Webinar: Overview of the Final Repair and Capitalization Regulations

February 18, 2015

Webinar on Sorting Out the Confusion and the Myths - The Final Treasury Regulations on Repairs and Capitalization

February 18, 2015 - 10:00 am to 11:40 am (Central Time)

**If you were unable to attend the webinar, we will have a replay of it available on TaxPlace.  You must be a subscriber to watch the replay.  To learn more about TaxPlace: https://www.calt.iastate.edu/taxplace

The implementation of the final regulations has generated a lot of confusion as to their application to farmers, ranchers and other small businesses.  Join Roger A. McEowen, Director of the Center for Agricultural Law and Taxation in Ames, Iowa, and Paul G. Neiffer, CPA with CliftonLarsonAllen and author of FarmCPA Blog for a practical discussion of the final regulations and their application to your agricultural and other small business clients with this 100-minute CPE online seminar.  Roger and Paul will cut through some of the confusion, discuss how the final regs differ from previous temporary regs, identify where areas of potential confusion and controversy may still arise, and explain what your business or your clients must do now in the wake of these finalized regs.


In 2013, the IRS released final regulations that generally apply to tax years beginning on or after January 1, 2014, and removed certain temporary and proposed regulations governing the application of Code Secs. 162(a) and 263(a) to amounts paid to acquire, produce, or improve tangible property.  In addition, proposed regulations were issued under Code Sec. 167 regarding accounting for and retirement of depreciable property, as well as under Code Sec. 168 regarding accounting for property under the Modified Accelerated Cost Recovery System (MACRS) other than general asset accounts. The final regulations pertain to the acquisition, production, or improvement of tangible property.

The final regulations follow the format of temporary regulations that were issued in 2011 and can be broken down into the following sections:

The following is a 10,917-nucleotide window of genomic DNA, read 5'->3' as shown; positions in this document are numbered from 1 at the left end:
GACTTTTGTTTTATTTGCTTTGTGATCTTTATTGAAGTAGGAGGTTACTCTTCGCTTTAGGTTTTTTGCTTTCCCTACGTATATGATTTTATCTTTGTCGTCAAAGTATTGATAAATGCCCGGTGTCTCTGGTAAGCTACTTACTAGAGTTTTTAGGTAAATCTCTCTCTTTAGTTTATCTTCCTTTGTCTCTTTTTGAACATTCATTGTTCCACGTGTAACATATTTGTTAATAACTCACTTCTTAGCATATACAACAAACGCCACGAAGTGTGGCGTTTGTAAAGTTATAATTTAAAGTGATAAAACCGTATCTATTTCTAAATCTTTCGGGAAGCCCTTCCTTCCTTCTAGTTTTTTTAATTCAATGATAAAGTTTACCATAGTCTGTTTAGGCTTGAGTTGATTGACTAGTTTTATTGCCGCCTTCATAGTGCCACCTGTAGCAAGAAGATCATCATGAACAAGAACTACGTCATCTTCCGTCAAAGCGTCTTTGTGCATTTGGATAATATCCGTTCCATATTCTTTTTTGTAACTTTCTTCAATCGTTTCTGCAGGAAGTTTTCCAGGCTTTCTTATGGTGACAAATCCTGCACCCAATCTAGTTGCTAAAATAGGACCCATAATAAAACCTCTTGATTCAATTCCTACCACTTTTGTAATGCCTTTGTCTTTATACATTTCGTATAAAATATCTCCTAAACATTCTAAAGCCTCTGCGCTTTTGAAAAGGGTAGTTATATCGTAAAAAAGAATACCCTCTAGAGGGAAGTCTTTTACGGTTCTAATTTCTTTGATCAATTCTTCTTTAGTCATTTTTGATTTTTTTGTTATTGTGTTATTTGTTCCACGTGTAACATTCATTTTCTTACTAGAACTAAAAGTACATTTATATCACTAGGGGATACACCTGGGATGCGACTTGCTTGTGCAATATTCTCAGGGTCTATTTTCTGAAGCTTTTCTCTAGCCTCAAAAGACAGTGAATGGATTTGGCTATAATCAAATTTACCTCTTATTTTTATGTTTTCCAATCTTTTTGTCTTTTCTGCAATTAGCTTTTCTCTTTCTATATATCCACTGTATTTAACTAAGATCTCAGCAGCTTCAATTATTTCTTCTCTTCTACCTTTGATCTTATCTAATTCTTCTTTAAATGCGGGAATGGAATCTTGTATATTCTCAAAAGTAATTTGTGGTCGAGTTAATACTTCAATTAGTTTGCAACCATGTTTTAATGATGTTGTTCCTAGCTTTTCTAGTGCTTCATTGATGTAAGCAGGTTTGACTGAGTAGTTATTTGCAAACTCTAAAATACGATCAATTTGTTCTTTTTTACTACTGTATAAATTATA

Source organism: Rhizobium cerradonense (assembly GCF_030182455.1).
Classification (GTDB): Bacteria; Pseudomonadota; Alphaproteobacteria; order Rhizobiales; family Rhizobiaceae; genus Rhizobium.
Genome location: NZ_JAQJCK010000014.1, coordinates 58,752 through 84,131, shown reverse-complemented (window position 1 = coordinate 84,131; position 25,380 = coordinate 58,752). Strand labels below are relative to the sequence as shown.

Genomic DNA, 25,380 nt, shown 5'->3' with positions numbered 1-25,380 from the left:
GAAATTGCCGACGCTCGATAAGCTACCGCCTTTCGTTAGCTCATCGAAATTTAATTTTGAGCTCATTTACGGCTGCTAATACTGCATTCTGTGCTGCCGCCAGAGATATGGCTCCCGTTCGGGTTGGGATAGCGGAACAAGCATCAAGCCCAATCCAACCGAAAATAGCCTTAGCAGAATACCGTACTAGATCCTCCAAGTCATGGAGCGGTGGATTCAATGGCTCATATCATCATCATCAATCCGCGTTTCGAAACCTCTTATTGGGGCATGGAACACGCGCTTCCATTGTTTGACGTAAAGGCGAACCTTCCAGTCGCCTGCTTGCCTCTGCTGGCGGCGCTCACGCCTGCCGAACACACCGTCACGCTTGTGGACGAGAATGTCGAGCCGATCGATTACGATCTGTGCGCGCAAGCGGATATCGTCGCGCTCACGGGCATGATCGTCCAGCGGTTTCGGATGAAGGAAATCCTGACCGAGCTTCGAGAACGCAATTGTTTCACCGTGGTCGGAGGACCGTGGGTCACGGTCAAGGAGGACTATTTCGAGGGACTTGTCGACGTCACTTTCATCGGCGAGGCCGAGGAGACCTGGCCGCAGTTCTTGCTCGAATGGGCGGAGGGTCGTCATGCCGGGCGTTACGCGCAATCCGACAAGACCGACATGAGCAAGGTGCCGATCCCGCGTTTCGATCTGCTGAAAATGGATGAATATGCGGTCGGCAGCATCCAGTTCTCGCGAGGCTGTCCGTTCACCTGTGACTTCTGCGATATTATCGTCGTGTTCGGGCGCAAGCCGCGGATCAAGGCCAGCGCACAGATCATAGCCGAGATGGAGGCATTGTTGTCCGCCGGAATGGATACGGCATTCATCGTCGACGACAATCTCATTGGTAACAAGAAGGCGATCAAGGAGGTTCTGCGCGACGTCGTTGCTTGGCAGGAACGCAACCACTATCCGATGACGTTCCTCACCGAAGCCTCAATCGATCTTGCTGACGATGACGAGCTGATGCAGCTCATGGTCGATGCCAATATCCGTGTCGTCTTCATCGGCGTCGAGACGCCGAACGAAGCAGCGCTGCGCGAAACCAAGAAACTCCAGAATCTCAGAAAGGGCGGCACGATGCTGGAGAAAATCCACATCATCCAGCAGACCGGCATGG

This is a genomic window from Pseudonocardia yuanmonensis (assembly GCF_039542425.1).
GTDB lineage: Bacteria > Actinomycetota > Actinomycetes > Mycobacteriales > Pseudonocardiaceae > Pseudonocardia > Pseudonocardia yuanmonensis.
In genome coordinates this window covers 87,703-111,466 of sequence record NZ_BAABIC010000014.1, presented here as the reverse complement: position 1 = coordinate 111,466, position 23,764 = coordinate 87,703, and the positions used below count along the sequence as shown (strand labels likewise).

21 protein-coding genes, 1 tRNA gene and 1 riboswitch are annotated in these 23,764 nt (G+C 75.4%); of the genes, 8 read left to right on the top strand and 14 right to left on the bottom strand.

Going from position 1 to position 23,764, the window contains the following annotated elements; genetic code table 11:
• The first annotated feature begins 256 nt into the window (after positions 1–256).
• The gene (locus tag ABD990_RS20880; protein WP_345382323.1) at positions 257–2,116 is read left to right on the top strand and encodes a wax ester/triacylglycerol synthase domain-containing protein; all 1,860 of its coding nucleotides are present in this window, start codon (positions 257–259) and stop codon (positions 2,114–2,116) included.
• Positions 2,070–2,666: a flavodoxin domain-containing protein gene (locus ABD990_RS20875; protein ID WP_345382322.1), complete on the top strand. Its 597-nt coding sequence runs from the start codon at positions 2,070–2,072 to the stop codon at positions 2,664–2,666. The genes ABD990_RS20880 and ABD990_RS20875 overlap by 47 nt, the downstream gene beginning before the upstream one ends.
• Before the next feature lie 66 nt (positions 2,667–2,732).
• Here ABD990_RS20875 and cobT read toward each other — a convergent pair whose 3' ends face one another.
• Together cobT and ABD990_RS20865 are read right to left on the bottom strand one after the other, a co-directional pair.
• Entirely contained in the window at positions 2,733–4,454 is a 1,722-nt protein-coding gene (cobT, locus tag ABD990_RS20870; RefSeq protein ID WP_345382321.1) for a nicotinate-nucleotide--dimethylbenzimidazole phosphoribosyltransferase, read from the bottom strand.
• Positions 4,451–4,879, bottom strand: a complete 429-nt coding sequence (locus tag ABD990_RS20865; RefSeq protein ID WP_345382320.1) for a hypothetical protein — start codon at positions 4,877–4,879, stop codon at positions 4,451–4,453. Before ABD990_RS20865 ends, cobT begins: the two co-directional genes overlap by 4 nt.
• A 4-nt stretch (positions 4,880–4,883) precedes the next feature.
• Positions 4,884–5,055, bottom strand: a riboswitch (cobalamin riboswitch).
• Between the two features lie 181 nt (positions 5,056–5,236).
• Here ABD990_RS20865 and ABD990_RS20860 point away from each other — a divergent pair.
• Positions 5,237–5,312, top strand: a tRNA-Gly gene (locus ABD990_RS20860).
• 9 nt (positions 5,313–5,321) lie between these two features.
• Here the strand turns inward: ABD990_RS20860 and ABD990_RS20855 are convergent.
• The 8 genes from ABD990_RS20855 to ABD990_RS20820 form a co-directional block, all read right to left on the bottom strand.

• Treas. Reg. §1.162-3 - Rules for materials and supplies;
  • Treas. Reg. §1.162-4 - Repairs and maintenance;
  • Treas. Reg. §1.263(a)-1 - General rules for capital expenditures;
  • Treas. Reg. §1.263(a)-2 - Rules for amounts paid for the acquisition or production of tangible property; and
  • Treas. Reg. §1.263(a)-3 - Rules for amounts paid for the improvement of tangible property.

Time will be provided to pose questions directly to the speakers. 

Program Topics

  • Materials and supplies - definitions of materials and supplies and the application to farm clients
  • Method for accounting for rotable and temporary spare parts
  • Discussion of the new de minimis rule and its changes
  • Repairs - deductions for amounts paid to repair and maintain property not required to be capitalized under 263(a)
  • Component unit building issues
  • Disposition of Assets
  • Acquire/produce tangible property - moving and installation costs; work performed prior to placing property into service and transaction costs and capitalization under the regs
  • What actually constitutes an accounting method change that requires Form 3115 to be filed
  • What being a "qualified taxpayer" actually means
  • Utilizing safe harbor elections and method changes
  • Distinguishing between farm clients and non-farm clients
  • Numerous examples
  • Sample Form 3115
  • Checklists

Learning Objectives

  • Understand the changes in tangible property treatment under the final regulations and the distinction between farm and non-farm clients
  • Identify how to utilize the safe harbor elections
  • Determine when Form 3115 must be filed
  • Understand how to utilize safe harbor elections
Continuing Education: 

This course provides continuing education for enrolled agents, CPAs, and other tax return preparers.

Total CPE Credits Earned: 2.0 (based on 1.0 credit hour per 50 minutes of instruction)

Please note: For those that are licensed (outside of the state of Iowa) by state boards/organizations should check with their respective boards/organizations to determine if credit applies toward continuing education requirements.  CALT does not apply for CPE in other states, but will we assist in the process to make sure you  receive your CPE credits. 


Roger McEowen is the Leonard Dolezal Professor in Agricultural Law in the Department of Agricultural Education and Studies and Director of the Center for Agricultural Law and Taxation at Iowa State University. He is a member of the Iowa and Kansas Bar Associations and is licensed to practice in Nebraska. He is widely published in law reviews and in other agricultural law publications and conducts agricultural tax and law seminars across the country.

Paul Neiffer is an Agribusiness Certified Public Accountant and is a Principal in the Agribusiness Group of CliftonLarsonAllen LLP. He is based out of Yakima, WA, and specializes in income taxation and accounting services related to farmers and processors. Paul authors a monthly column for Top Producer magazine and maintains a blog entitled “The FarmCPA” located at www.farmcpatoday.com.

CALT does not provide legal advice. Any information provided on this website is not intended to be a substitute for legal services from a competent professional. CALT's work is supported by fee-based seminars and generous private gifts. Any opinions, findings, conclusions or recommendations expressed in the material contained on this website do not necessarily reflect the views of Iowa State University.

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